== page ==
It's always nice to open the newspaper in the morning and read about the ACLU's work. Today was one of those days. The New York Times featured ACLU attorney Catherine Crump and lawsuits (the first in 2010) the ACLU filed over suspiciousness electronic data searches by the Department of Homeland Security at our borders.
In June, the ACLU of Maine Foundation applauded the decision of the Sanford School Committee to abandon single-sex classrooms in the fifth and sixth grades at Willard School. Documents released under the Freedom of Access Act demonstrated that the program was based on harmful gender stereotypes about the supposedly different learning styles of boys and girls.
The scandal surrounding the affair and subsequent resignation of David Petraeus has also exposed the ability of the FBI to track and read our electronic communications. For an in-depth analysis on how this is done, I highly recommend reading yesterday's blog by Chris Soghoain at the ACLU Blog of Rights. Chris is a Senior Policy Analyst with the ACLU Privacy and Technology Project and he breaks down the methods the FBI can snoop email even when taking steps to a
The United States is without a doubt the greatest country in the world...at incarcerating its citizens. With 5 percent of the world's population, we keep 25 percent of the world's prisoners in our jails. How do we do it? We pass "war on drugs" laws that criminalize non violent offenses and drug addiction.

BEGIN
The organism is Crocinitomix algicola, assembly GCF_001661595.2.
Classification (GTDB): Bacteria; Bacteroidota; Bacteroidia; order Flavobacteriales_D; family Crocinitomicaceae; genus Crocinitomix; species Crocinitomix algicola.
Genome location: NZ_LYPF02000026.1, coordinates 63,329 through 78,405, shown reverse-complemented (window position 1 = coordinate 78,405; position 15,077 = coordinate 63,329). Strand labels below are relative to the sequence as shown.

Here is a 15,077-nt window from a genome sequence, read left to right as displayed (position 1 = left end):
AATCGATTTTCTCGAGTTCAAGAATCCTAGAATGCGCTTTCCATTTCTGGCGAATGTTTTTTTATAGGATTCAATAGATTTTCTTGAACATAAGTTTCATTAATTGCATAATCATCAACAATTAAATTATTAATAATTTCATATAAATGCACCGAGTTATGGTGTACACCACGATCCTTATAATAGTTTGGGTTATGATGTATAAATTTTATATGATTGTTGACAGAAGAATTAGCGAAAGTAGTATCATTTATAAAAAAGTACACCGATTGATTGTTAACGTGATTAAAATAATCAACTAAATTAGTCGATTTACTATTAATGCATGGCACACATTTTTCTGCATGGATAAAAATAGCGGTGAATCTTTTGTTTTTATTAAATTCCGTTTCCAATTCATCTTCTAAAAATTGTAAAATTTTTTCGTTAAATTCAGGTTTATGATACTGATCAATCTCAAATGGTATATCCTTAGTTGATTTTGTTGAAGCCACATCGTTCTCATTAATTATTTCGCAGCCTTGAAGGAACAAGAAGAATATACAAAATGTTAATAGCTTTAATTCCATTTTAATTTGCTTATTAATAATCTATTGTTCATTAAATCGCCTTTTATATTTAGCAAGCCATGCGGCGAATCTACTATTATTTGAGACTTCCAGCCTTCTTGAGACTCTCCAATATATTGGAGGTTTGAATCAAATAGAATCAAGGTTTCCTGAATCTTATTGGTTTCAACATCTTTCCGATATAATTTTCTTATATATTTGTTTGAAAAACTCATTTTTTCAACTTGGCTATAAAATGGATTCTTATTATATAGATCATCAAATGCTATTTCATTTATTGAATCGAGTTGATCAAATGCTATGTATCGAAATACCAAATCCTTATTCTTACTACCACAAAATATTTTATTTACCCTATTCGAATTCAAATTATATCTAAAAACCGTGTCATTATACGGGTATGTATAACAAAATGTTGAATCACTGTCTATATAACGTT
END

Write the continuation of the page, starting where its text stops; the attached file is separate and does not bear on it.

In 2009, Shane Bauer was one of three Americans detained while hiking in Iraq’s Kurdish region near the Iranian border. He and Josh Fattal ultimately were imprisoned for 26 months, much of it in solitary confinement.
Yesterday, the ACLU filed suit against Morgan Stanley for fueling the production of predatory loans that targeted African-American borrowers. The fallout from these loans continues to wreak havoc in communities across the nation, but in large segregated cities such as Detroit they have been devastating.
Today's New York Times Op-Ed Column by Frank Bruni features 80 year old Cape Neddick resident Chuck Bennett talking about why winning the freedom to marry is so important:
“I see it as something of profound significance,” he said. “Whether anyone winds up getting married in Maine, I don’t care. I care that they can get married.” That right means that gay people are equal to straight people. It recognizes their dignity. His dignity.
"The attempt to impose upon man, a creature of growth and capable of sweetness, to ooze juicily at the last round the bearded lips of God, to attempt to impose, I say, laws and conditions appropriate to a mechanical creation, against this I raise my sword-pen. ..."
As I tried to make up my rassoodock on my favorite banned book it came to me: A Clockwork Orange by Anthony Burgess.
Today, the New York Civil Liberties Union (NYCLU) released a report on the use of solitary confinement in the New York correctional system. Boxed In: The True Cost of Extreme Isolation in New York’s Prisons, is the product of an intensive, year-long investigation that involved communication with more than 100 people who have spent significant amounts of time – in one case, more than 20 years – in extreme isolation.